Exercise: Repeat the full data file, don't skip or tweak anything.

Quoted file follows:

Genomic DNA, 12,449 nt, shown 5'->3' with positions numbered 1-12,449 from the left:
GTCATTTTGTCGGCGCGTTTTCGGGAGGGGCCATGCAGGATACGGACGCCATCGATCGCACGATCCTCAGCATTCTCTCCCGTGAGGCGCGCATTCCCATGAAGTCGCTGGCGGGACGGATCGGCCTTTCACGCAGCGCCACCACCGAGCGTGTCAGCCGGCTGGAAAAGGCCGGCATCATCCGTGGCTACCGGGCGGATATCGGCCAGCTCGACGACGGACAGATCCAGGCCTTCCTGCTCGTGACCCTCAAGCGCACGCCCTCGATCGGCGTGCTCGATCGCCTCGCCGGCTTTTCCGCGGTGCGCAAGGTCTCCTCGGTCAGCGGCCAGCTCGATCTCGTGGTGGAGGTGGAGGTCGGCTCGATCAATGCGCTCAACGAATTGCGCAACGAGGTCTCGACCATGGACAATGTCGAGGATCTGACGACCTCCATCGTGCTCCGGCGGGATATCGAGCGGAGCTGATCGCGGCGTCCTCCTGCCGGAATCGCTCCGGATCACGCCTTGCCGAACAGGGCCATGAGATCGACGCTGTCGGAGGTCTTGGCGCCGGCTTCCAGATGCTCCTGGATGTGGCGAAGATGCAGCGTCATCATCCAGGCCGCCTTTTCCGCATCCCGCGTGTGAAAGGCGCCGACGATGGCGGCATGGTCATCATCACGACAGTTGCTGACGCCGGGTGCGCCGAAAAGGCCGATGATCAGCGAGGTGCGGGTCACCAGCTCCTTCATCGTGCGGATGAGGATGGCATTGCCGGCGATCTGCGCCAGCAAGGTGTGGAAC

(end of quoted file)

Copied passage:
Genomic DNA, 12,449 nt, shown 5'->3' with positions numbered 1-12,449 from the left:
GTCATTTTGTCGGCGCGTTTTCGGGAGGGGCCATGCAGGATACGGACGCCATCGATCGCACGATCCTCAGCATTCTCTCCCGTGAGGCGCGCATTCCCATGAAGTCGCTGGCGGGACGGATCGGCCTTTCACGCAGCGCCACCACCGAGCGTGTCAGCCGGCTGGAAAAGGCCGGCATCATCCGTGGCTACCGGGCGGATATCGGCCAGCTCGACGACGGACAGATCCAGGCCTTCCTGCTCGTGACCCTCAAGCGCACGCCCTCGATCGGCGTGCTCGATCGCCTCGCCGGCTTTTCCGCGGTGCGCAAGGTCTCCTCGGTCAGCGGCCAGCTCGATCTCGTGGTGGAGGTGGAGGTCGGCTCGATCAATGCGCTCAACGAATTGCGCAACGAGGTCTCGACCATGGACAATGTCGAGGATCTGACGACCTCCATCGTGCTCCGGCGGGATATCGAGCGGAGCTGATCGCGGCGTCCTCCTGCCGGAATCGCTCCGGATCACGCCTTGCCGAACAGGGCCATGAGATCGACGCTGTCGGAGGTCTTGGCGCCGGCTTCCAGATGCTCCTGGATGTGGCGAAGATGCAGCGTCATCATCCAGGCCGCCTTTTCCGCATCCCGCGTGTGAAAGGCGCCGACGATGGCGGCATGGTCATCATCACGACAGTTGCTGACGCCGGGTGCGCCGAAAAGGCCGATGATCAGCGAGGTGCGGGTCACCAGCTCCTTCATCGTGCGGATGAGGATGGCATTGCCGGCGATCTGCGCCAGCAAGGTGTGGAAC